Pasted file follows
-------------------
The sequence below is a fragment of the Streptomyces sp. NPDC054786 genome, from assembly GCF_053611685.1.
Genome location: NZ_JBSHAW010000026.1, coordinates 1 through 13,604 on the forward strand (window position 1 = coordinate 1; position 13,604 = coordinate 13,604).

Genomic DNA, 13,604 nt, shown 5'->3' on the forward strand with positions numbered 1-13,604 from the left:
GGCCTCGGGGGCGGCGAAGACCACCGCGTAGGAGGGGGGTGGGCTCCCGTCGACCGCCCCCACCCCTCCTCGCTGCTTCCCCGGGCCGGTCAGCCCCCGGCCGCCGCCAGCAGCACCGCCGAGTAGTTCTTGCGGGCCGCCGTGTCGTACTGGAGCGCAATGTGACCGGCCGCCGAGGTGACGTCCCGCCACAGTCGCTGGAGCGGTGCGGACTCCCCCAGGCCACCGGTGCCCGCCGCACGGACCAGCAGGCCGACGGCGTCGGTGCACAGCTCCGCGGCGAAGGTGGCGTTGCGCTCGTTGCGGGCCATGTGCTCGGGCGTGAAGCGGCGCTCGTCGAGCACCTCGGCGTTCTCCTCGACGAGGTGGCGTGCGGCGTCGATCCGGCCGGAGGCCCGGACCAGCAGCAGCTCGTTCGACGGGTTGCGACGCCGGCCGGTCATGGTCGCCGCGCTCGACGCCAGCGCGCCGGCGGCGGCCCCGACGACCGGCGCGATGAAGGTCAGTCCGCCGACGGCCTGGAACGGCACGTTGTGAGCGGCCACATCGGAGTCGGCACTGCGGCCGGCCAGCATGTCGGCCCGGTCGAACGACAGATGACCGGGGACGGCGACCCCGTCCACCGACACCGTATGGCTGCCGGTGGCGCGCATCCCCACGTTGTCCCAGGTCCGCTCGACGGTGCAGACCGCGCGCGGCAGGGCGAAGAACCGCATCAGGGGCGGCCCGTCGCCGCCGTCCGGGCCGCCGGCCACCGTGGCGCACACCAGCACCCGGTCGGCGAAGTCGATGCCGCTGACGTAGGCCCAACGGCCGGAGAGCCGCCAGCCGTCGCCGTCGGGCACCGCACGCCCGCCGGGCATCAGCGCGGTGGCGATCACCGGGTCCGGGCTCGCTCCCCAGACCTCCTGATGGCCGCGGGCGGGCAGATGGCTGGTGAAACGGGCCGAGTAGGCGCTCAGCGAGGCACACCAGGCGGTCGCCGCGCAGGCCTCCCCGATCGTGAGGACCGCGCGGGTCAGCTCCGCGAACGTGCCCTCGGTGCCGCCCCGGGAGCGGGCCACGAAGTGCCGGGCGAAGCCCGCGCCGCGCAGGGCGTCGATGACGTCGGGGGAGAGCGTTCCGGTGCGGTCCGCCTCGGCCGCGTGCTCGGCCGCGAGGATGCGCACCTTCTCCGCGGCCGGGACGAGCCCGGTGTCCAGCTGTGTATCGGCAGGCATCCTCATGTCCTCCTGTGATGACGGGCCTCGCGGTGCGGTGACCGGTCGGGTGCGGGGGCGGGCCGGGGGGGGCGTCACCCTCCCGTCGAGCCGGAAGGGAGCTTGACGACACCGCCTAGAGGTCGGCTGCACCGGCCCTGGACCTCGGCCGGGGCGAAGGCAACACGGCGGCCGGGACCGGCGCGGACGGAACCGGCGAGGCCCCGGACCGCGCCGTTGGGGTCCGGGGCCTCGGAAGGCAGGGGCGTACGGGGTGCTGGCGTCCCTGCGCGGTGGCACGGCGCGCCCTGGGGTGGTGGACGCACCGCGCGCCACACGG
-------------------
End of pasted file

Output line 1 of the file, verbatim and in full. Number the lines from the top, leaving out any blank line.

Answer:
The sequence below is a fragment of the Streptomyces sp. NPDC054786 genome, from assembly GCF_053611685.1.